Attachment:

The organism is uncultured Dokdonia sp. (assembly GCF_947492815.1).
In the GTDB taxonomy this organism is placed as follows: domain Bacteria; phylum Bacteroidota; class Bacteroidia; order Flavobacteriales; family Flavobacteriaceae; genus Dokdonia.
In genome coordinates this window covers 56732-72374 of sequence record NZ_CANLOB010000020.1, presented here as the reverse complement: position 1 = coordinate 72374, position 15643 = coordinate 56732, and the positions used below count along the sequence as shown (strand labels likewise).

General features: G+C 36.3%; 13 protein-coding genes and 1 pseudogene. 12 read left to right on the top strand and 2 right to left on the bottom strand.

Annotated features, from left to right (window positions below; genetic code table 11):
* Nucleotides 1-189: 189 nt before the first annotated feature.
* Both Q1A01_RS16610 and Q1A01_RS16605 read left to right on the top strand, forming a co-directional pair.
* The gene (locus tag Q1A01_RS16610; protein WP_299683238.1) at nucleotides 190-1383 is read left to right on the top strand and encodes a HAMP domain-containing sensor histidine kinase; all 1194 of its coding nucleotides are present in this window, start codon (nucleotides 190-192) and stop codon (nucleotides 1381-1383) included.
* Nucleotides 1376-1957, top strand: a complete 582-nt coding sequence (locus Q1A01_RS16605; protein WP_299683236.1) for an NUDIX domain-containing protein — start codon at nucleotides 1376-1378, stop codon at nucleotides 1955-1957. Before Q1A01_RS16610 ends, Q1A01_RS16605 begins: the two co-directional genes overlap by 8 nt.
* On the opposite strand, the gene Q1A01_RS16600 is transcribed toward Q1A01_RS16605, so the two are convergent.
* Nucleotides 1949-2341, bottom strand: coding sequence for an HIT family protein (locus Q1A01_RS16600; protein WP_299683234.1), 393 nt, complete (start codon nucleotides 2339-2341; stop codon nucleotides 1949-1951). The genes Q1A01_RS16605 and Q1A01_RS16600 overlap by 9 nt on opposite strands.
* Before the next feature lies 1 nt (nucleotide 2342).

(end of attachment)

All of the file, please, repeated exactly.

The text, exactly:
The organism is uncultured Dokdonia sp. (assembly GCF_947492815.1).
In the GTDB taxonomy this organism is placed as follows: domain Bacteria; phylum Bacteroidota; class Bacteroidia; order Flavobacteriales; family Flavobacteriaceae; genus Dokdonia.
In genome coordinates this window covers 56732-72374 of sequence record NZ_CANLOB010000020.1, presented here as the reverse complement: position 1 = coordinate 72374, position 15643 = coordinate 56732, and the positions used below count along the sequence as shown (strand labels likewise).

General features: G+C 36.3%; 13 protein-coding genes and 1 pseudogene. 12 read left to right on the top strand and 2 right to left on the bottom strand.

Annotated features, from left to right (window positions below; genetic code table 11):
* Nucleotides 1-189: 189 nt before the first annotated feature.
* Both Q1A01_RS16610 and Q1A01_RS16605 read left to right on the top strand, forming a co-directional pair.
* The gene (locus tag Q1A01_RS16610; protein WP_299683238.1) at nucleotides 190-1383 is read left to right on the top strand and encodes a HAMP domain-containing sensor histidine kinase; all 1194 of its coding nucleotides are present in this window, start codon (nucleotides 190-192) and stop codon (nucleotides 1381-1383) included.
* Nucleotides 1376-1957, top strand: a complete 582-nt coding sequence (locus Q1A01_RS16605; protein WP_299683236.1) for an NUDIX domain-containing protein — start codon at nucleotides 1376-1378, stop codon at nucleotides 1955-1957. Before Q1A01_RS16610 ends, Q1A01_RS16605 begins: the two co-directional genes overlap by 8 nt.
* On the opposite strand, the gene Q1A01_RS16600 is transcribed toward Q1A01_RS16605, so the two are convergent.
* Nucleotides 1949-2341, bottom strand: coding sequence for an HIT family protein (locus Q1A01_RS16600; protein WP_299683234.1), 393 nt, complete (start codon nucleotides 2339-2341; stop codon nucleotides 1949-1951). The genes Q1A01_RS16605 and Q1A01_RS16600 overlap by 9 nt on opposite strands.
* Before the next feature lies 1 nt (nucleotide 2342).